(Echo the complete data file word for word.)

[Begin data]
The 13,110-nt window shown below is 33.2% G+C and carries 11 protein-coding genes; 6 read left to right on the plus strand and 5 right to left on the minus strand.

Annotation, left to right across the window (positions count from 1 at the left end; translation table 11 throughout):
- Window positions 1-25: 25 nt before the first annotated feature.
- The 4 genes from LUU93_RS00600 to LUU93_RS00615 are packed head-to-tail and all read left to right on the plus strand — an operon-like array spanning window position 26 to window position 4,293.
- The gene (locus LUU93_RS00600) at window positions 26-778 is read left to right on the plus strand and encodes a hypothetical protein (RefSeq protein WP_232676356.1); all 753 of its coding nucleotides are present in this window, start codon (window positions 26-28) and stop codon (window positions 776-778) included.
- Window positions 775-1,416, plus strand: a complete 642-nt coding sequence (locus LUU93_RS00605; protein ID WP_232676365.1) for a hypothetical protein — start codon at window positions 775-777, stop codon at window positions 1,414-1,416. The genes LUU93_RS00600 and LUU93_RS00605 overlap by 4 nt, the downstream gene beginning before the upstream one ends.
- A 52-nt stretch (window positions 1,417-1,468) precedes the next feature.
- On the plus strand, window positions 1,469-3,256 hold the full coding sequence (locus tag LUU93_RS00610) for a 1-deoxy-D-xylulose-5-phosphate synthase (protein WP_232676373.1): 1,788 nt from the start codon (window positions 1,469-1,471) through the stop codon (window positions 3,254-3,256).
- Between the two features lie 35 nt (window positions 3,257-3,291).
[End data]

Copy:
The 13,110-nt window shown below is 33.2% G+C and carries 11 protein-coding genes; 6 read left to right on the plus strand and 5 right to left on the minus strand.

Annotation, left to right across the window (positions count from 1 at the left end; translation table 11 throughout):
- Window positions 1-25: 25 nt before the first annotated feature.
- The 4 genes from LUU93_RS00600 to LUU93_RS00615 are packed head-to-tail and all read left to right on the plus strand — an operon-like array spanning window position 26 to window position 4,293.
- The gene (locus LUU93_RS00600) at window positions 26-778 is read left to right on the plus strand and encodes a hypothetical protein (RefSeq protein WP_232676356.1); all 753 of its coding nucleotides are present in this window, start codon (window positions 26-28) and stop codon (window positions 776-778) included.
- Window positions 775-1,416, plus strand: a complete 642-nt coding sequence (locus LUU93_RS00605; protein ID WP_232676365.1) for a hypothetical protein — start codon at window positions 775-777, stop codon at window positions 1,414-1,416. The genes LUU93_RS00600 and LUU93_RS00605 overlap by 4 nt, the downstream gene beginning before the upstream one ends.
- A 52-nt stretch (window positions 1,417-1,468) precedes the next feature.
- On the plus strand, window positions 1,469-3,256 hold the full coding sequence (locus tag LUU93_RS00610) for a 1-deoxy-D-xylulose-5-phosphate synthase (protein WP_232676373.1): 1,788 nt from the start codon (window positions 1,469-1,471) through the stop codon (window positions 3,254-3,256).
- Between the two features lie 35 nt (window positions 3,257-3,291).